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Fluto Shinzawa | on hockey

Bruins rookies looked pretty good in their first NHL games

Boston rookie Austin Czarnik (27) controls the puck against Columbus Blue Jackets left wing Brandon Saad (20).Aaron Doster/USA Today Sports

COLUMBUS, Ohio — They watch TV. They go boating. They like to golf.

In some ways, Rob O’Gara (23 years old), Austin Czarnik (23), Danton Heinen (21), and Brandon Carlo (19) are still kids, free from the mortgages, diapers, and school drop-offs occupying the time of their elders. On Thursday, when they reported to Nationwide Arena for their first official night at the office, they dropped off their lunchboxes in their cubbies before hitting the ice.

But in other ways, they are men now. They have stamped Game 1 on their résumés. Jobs are on the line each time they pull on jerseys, a way of life they understand better following a come-from-behind 6-3 win.

“I felt like I got more and more comfortable as the game went on,” said Carlo, who shook off a shorthanded misplay in the first to take more thorough shifts in the third. “I started making a couple less mistakes. Overall, I felt pretty good out there. As a young guy, I’m going to have some mistakes out there. But I felt like I recovered well by the end.”

Carlo skated with 39-year-old Zdeno Chara on the Bruins’ top pairing. On Nov. 19, 1997, Chara made his NHL debut against Detroit. Seven days later, Carlo celebrated his first birthday.

The four freshmen in Thursday’s opening lineup marked the most rookies Claude Julien babysat for an opener in the 10 times he’s manned the Bruins bench for a season’s puck drop. The previous high was three in 2014-15, when Ryan Spooner, Craig Cunningham, and Niklas Svedberg dressed for the 2-1, season-opening win over Philadelphia. Even that year, Spooner had played in 27 previous NHL games. Cunningham had two NHL appearances the season before. Svedberg made one Bruins start.

Before Thursday, O’Gara, Czarnik, Heinen, and Carlo combined for zero games of NHL service. In Julien’s nine previous seasons, only four players with no NHL experience made opening rosters: Dougie Hamilton (2012-13), Tyler Seguin (2010-11), Blake Wheeler (2008-09), and Milan Lucic (2007-08).

Part of the youth movement is because of circumstance. Had Kevan Miller (hand) and Adam McQuaid (upper body) been healthy, O’Gara might have started in the AHL. If Frank Vatrano (foot) scored the job of No. 2 left wing, Ryan Spooner might have stayed as third-line center and pushed Czarnik back to Providence. Had the Bruins succeeded in their pursuit of Jimmy Vesey, there may not have been a spot for Heinen.

What is the exception so far under Julien will soon become the rule. The NHL favors young men, partly because of their talent and energy, but also because of their paychecks.

O’Gara is earning $925,000. Czarnik makes $792,500. Heinen’s salary is $767,500. Carlo makes $717,500. It sure beats what most of us made in our first jobs, to say nothing of our current ones. But they’re still sweatshop wages in comparison to the $7.25 million that David Krejci, the Bruins’ high roller, will tuck into his checking account this year. The more entry-level contracts a team has on its books, the more it can offset the dough earned by the stars.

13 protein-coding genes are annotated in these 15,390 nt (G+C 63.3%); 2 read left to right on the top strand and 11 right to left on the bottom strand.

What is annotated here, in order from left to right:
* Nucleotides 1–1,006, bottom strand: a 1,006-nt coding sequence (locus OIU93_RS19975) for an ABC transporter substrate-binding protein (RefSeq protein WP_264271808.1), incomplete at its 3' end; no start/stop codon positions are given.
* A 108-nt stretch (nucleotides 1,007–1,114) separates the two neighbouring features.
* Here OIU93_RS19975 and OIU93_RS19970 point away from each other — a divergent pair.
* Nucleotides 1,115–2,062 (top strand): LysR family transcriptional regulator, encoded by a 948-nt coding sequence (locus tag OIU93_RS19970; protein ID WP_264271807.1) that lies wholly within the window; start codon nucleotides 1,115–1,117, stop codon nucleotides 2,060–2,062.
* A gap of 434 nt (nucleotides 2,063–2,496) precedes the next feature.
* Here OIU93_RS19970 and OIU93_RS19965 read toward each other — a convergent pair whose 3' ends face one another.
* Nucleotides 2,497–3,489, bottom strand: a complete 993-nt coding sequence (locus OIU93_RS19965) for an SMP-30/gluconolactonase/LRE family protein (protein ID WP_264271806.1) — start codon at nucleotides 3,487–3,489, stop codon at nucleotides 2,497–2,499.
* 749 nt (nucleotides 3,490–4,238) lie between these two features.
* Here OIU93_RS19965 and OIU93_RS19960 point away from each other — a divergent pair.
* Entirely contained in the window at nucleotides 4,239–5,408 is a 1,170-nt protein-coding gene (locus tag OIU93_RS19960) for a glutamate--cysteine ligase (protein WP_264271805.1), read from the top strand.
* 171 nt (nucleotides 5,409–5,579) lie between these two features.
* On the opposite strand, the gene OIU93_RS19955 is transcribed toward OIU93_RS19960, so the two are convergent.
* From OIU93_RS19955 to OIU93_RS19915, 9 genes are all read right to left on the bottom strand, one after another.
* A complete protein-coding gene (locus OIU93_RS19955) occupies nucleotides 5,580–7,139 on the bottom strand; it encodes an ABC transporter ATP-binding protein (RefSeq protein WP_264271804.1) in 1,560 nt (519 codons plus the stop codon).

The kids represent cheap labor. But none of the four landed on the varsity roster out of courtesy. Carlo and O’Gara shoved Joe Morrow out of uniform and dropped Colin Miller onto the third pairing. The coaches trusted Czarnik in all situations. Heinen played both wings on different lines.

Jack Johnson (left) is challenged by Danton Heinen in the first period.

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Jack Johnson (left) is challenged by Danton Heinen in the first period.

The regular season, however, is not camp. In Thursday’s first period, the sudden spike in temperature burned Carlo and O’Gara.

Carlo leaned the wrong way while killing a penalty, which opened up a lane for Nick Foligno to find Cam Atkinson at the far post to give Columbus a 2-0 lead. O’Gara got his pocket picked by Matt Calvert, then made things worse by chasing the play instead of shutting it down.

Box score: Bruins 6, Blue Jackets 3

Their boss noticed.

Every player makes mistakes. What separates the men from boys is how the former respond after errors. Veterans submit their best shift right after a bad one. Kids panic after a goof and dig themselves deeper into holes.

What encouraged Julien was how Carlo and O’Gara parked their first-period jitters. Of Carlo’s 17:48 of play, 6:41 took place in the third. O’Gara contributed 4:45 in the third to finish with 13:12 of ice time.

“Probably a little nervous at the beginning,” Julien said of the defensemen. “I saw some things I hadn’t seen in the preseason. But then I saw some things from the second period on that I had seen in the preseason. That was solid plays under pressure, making good decisions, and playing with a lot of confidence. If it’s just one period of nervousness, then we’re in good shape with those guys.”

Up front, once the Bruins pulled ahead, 5-3, in the third, Julien shortened his bench. Riley Nash, who started as the No. 4 center, moved up to replace Czarnik on the third line. Dominic Moore, the No. 4 left wing, took Heinen’s place as the second-line right wing. Czarnik finished with 15:11 of ice time, while Heinen played 11:25.

“You get in a tight situation late in the game, you go with a little bit more experience there,” Julien said. “It was great to have. I thought Nash had a good game tonight. Moore can play center, left, or right wing. He came in there and gave us a little more experience on the Krejci line as well. It’s nice to have those options.”

Thursday marked the kids’ first test. They passed.

Fluto Shinzawa can be reached at Follow him on Twitter @GlobeFluto.